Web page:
Melanie Benjamin is a New York Times best selling author for the novel, The Aviator’s Wife. Her recent novel, The Swans of Fifth Avenue will most likely also hit the best selling list for its easy, laid back style and its high society characters of 1950s New York. The book opens with the publication of “La Cote Basque 1965,” a short story that would eventually turn into a novel. A short story that pokes fun at the socialites, exposes their secret lives. The novel focuses mostly on Truman Capote and his friendship with Babe Paley, but also features the socialites Slim Keith, Gloria Guinness, Pamela Churchill and C. Z. Guest–“The Swans” as well as their elite and influential husbands. The publication of the story has sent the swans aflutter.
At that point, the novel turns back in time. To the beginning, where none of them can remember when Truman Capote was enveloped into their tight circle, but they all agree that he fit in so nicely it was as if he had always been there. The novel follows the lives of the socialites from the perspective of Truman Capote. Capote is represented as a spoiled child most of the time. The swans pamper and swoon him, but he turns needy and desperate. His character is not all that enjoyable to read. The book moves fast and it’s an easy read. There are a number of characters to have interest in throughout the novel. Lots of New York of the 50s, lots of money and abundance, secrets and insecurities.
The Swans of Fifth Avenue was an enjoyable read, but it’s fluff without a whole lot of substance. This is not surprising due to the nature of the characters themselves. The ending for some is tragic, while others just float out of the frame of the novel by the end.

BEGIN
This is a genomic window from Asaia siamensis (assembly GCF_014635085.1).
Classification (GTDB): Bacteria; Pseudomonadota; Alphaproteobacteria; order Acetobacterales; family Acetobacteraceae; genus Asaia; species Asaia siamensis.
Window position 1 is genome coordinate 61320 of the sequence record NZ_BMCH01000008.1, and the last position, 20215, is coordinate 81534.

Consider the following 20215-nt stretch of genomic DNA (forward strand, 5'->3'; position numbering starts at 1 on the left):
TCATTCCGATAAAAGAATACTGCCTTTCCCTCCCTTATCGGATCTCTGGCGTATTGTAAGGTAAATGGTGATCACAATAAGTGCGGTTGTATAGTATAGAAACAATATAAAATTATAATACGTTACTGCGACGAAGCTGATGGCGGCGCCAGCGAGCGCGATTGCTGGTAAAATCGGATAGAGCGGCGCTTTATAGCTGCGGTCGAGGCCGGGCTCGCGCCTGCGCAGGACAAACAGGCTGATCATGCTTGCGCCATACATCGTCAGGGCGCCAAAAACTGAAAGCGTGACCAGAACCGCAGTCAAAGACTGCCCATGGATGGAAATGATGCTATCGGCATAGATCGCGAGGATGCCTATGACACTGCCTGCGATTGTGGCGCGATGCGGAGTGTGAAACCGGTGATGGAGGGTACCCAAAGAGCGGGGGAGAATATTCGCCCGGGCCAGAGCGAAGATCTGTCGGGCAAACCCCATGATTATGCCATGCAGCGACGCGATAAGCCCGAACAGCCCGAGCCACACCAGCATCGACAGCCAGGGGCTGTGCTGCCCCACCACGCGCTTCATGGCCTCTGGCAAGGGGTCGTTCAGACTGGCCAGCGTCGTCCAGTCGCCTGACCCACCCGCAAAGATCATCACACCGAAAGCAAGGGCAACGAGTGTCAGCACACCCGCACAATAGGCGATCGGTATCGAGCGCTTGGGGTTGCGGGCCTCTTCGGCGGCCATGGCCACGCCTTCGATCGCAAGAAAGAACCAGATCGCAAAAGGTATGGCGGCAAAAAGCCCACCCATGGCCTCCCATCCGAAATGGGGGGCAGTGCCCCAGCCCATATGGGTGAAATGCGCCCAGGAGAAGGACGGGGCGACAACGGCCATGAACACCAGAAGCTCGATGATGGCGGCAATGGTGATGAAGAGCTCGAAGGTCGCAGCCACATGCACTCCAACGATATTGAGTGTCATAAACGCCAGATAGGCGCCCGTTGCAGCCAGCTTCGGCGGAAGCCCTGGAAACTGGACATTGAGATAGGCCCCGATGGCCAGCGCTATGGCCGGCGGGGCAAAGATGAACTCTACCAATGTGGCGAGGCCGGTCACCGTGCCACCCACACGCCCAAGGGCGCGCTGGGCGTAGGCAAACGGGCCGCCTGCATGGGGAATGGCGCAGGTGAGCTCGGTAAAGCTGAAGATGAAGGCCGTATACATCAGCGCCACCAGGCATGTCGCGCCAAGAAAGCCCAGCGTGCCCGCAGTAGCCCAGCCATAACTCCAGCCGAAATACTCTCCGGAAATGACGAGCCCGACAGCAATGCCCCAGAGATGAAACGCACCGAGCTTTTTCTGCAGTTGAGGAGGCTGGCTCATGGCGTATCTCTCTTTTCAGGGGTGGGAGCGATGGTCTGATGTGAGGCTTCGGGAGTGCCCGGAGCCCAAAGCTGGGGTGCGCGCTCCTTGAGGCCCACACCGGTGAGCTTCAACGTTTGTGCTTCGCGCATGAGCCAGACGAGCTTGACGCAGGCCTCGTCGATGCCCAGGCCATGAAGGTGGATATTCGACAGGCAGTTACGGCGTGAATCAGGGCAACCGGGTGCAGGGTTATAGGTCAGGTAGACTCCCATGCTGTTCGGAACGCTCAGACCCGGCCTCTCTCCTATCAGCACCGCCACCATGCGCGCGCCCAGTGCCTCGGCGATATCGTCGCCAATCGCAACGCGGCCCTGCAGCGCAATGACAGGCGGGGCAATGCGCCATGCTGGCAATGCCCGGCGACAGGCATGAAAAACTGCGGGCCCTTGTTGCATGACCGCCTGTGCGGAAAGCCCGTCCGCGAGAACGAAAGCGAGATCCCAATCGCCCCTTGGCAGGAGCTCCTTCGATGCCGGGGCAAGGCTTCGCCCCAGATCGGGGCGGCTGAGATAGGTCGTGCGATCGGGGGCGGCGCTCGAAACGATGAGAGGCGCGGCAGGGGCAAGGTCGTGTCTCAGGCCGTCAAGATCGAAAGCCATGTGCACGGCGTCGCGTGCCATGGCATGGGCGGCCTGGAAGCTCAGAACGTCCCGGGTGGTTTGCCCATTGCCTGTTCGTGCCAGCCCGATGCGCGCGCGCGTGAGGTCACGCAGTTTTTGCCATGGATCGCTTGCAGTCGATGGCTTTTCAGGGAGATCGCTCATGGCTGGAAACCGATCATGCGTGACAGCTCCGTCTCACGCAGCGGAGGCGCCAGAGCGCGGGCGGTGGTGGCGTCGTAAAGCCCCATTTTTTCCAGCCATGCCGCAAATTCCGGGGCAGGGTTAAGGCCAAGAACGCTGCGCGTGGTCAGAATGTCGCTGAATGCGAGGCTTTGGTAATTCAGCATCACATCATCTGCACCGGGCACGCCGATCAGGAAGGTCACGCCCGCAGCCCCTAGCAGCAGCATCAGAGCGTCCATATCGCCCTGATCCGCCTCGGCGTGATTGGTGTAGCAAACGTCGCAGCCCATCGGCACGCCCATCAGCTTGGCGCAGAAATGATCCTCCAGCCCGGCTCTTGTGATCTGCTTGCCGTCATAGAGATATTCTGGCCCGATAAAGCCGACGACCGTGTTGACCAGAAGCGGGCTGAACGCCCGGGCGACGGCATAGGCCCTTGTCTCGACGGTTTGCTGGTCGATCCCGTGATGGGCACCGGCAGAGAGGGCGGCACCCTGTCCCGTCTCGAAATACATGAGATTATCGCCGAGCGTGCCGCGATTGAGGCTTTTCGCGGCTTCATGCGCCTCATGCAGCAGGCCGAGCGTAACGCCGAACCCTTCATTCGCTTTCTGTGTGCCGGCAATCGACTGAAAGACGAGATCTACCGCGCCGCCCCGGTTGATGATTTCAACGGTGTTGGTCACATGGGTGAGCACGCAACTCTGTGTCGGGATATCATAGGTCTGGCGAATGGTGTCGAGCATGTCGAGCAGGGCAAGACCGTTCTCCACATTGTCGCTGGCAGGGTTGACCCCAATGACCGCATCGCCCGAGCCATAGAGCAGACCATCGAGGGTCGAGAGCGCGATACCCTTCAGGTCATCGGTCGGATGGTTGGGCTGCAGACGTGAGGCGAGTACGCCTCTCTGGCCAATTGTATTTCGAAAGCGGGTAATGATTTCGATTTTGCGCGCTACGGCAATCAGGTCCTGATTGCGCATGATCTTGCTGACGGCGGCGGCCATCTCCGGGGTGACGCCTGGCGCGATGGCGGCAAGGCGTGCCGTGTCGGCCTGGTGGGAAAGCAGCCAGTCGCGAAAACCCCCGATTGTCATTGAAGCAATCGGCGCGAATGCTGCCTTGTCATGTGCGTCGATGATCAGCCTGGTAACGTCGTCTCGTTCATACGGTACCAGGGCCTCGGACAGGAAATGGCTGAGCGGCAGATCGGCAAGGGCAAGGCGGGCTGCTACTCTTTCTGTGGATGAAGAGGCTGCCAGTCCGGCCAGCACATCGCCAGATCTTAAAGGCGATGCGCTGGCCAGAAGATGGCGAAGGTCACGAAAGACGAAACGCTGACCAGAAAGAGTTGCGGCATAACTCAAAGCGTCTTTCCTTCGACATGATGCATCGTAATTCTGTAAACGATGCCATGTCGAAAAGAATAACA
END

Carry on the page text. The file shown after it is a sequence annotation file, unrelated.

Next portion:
The novel seems to set out to understand why Capote would write such truths and expose his swans the way that he ultimately did. All of the scenes and information presented seems to be used for this purpose. The novel was successful in showing why Capote was so interested and how he was able to gain access to the information by being accepted into the appropriate social circles. The novel is an interesting view of this elite world from the eyes of an outsider and how he eventually understood and used the information in part for his own personal gain. I had hoped to see more of New York of this time period, but the setting was more focused on the restaurants and houses of the individuals than the city itself.
Part-time fiction writer, Alisha Churbe lives in Portland, Oregon. In the rare instances when you can pry her away from books, Alisha can be found travelling in foreign countries, cooking, or hiking with her husband Michael and dog Euro.
Review copy was provided free of any obligation by Delacorte Press. No monetary or any other form of compensation was received.